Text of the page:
Tesco, M&S post solid sales growth over key Christmas period
By Geoffrey Smith
Investing.com -- Two of the U.K.'s biggest retail names both posted solid sales growth over the key Christmas trading period, in a further indication that U.K. consumers chose to grit their teeth and keep spending where possible despite the ongoing cost-of-living crisis.
Both companies said food sales over the period were up by more than 10%, comfortably keeping pace with inflation although, as with rival Sainsbury's (LON: SBRY ) which reported on Wednesday, non-food sales grew by significantly less.
Tesco (LON: TSCO ) repeated its forecast of a full-year adjusted operating profit between £2.4 billion and £2.5 billion (£1=$1.2149) for its core supermarket business, after a nine-week period around Christmas in which group revenue grew 7.9%, helped by a 13% rise in food and drink sales. Weaker trends in non-food sales meant that overall like-for-like revenue fell marginally short of analysts' expectations, however.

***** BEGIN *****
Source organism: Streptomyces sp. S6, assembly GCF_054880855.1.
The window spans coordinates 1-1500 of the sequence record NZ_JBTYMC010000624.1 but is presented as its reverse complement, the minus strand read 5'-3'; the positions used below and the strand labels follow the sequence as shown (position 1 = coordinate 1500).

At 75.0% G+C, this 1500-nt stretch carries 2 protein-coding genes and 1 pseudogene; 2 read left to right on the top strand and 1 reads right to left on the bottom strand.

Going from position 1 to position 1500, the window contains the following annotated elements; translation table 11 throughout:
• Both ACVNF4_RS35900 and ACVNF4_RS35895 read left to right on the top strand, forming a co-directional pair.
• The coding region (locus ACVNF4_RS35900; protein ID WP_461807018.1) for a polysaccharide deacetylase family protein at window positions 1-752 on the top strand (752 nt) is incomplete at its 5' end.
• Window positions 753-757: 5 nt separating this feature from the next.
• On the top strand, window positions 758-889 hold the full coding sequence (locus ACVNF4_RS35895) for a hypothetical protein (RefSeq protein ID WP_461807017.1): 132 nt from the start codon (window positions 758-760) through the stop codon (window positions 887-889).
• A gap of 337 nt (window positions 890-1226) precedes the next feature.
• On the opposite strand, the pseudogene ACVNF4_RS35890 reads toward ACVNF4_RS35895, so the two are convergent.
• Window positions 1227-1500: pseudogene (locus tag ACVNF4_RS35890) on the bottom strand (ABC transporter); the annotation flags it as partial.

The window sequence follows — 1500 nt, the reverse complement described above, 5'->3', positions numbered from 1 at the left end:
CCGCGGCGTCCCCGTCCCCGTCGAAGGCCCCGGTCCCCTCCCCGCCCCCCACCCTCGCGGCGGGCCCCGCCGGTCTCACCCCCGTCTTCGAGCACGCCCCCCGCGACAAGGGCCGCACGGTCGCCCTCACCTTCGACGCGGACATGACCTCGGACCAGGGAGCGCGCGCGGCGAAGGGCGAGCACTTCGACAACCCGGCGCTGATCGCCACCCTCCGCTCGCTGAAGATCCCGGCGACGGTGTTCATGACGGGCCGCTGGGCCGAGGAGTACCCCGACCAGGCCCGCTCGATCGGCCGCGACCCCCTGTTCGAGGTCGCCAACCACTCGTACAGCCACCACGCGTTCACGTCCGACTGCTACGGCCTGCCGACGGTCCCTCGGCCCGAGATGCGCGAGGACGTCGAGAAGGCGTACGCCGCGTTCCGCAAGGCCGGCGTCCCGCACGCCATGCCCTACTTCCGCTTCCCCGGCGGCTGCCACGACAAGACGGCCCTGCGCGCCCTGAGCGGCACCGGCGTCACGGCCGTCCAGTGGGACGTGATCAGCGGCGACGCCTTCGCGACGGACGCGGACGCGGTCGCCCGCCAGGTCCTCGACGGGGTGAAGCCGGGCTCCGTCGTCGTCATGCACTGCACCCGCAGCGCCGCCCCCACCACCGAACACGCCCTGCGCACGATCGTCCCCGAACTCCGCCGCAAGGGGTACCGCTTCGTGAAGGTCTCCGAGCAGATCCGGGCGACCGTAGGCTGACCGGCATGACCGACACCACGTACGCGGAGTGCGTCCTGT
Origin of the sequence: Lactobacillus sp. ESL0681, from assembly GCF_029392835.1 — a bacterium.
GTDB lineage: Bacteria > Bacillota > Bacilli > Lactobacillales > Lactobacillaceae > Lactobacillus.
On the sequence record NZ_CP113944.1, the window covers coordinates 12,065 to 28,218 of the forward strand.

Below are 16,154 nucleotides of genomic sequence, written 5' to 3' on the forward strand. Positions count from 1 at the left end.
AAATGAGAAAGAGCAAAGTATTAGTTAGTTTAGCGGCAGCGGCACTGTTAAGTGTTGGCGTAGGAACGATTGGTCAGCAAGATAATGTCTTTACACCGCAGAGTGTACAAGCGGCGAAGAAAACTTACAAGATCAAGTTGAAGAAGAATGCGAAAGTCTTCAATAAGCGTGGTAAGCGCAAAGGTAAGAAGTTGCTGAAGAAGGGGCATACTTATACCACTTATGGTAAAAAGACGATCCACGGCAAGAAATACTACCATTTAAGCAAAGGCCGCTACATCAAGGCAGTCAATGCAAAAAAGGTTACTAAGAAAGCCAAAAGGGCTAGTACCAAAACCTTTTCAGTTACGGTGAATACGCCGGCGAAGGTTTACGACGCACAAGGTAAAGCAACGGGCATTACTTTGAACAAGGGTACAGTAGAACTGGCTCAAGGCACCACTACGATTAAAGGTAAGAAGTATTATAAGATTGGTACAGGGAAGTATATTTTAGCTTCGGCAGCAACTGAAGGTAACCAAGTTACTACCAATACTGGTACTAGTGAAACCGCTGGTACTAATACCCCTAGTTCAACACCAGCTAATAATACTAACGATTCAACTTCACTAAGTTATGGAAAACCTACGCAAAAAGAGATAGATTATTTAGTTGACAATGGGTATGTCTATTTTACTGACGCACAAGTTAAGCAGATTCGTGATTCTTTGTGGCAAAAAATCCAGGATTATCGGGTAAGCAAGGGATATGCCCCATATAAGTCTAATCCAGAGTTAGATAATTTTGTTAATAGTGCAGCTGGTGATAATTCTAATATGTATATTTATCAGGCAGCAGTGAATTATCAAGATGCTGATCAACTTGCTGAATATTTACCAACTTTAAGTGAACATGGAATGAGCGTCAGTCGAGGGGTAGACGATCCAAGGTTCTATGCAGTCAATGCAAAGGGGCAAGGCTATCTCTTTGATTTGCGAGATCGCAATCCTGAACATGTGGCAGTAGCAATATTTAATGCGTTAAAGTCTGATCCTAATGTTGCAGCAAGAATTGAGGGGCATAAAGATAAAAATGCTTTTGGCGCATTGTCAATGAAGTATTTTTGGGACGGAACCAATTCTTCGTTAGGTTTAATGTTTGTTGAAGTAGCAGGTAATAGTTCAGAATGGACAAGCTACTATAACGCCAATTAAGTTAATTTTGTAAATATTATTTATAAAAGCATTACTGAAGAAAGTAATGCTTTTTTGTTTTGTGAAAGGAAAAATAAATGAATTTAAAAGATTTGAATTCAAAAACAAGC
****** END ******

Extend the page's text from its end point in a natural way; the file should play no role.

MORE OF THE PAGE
Tesco chief executive Ken Murphy said the U.K.'s largest supermarket chain had started 2023 with "good momentum" and talked up the prospects of at least defending its market share this year "despite the challenging conditions ahead." Its share of the U.K. remained unchanged at 27.5% over the Christmas period.
Marks and Spencer (LON: MKS ) meanwhile said like-for-like sales in the key U.K. market rose 7.2% from a year earlier, while overall sales rose 9.9%. Its numbers suggested further evidence of a recovery in its traditional home and clothing business, helped by investment in its online presence. Home and clothing sales were up 8.6% from a year ago, giving the company its highest market share in seven years in that segment, the company said, citing figures from Kantar Worldpanel. The company noted particularly strong growth of 20% in 'click & collect' orders.
M&S also said that it expects its full-year results will be in line with existing guidance when it reports, despite "clear macro-economic headwinds ahead and underlying cost pressures."
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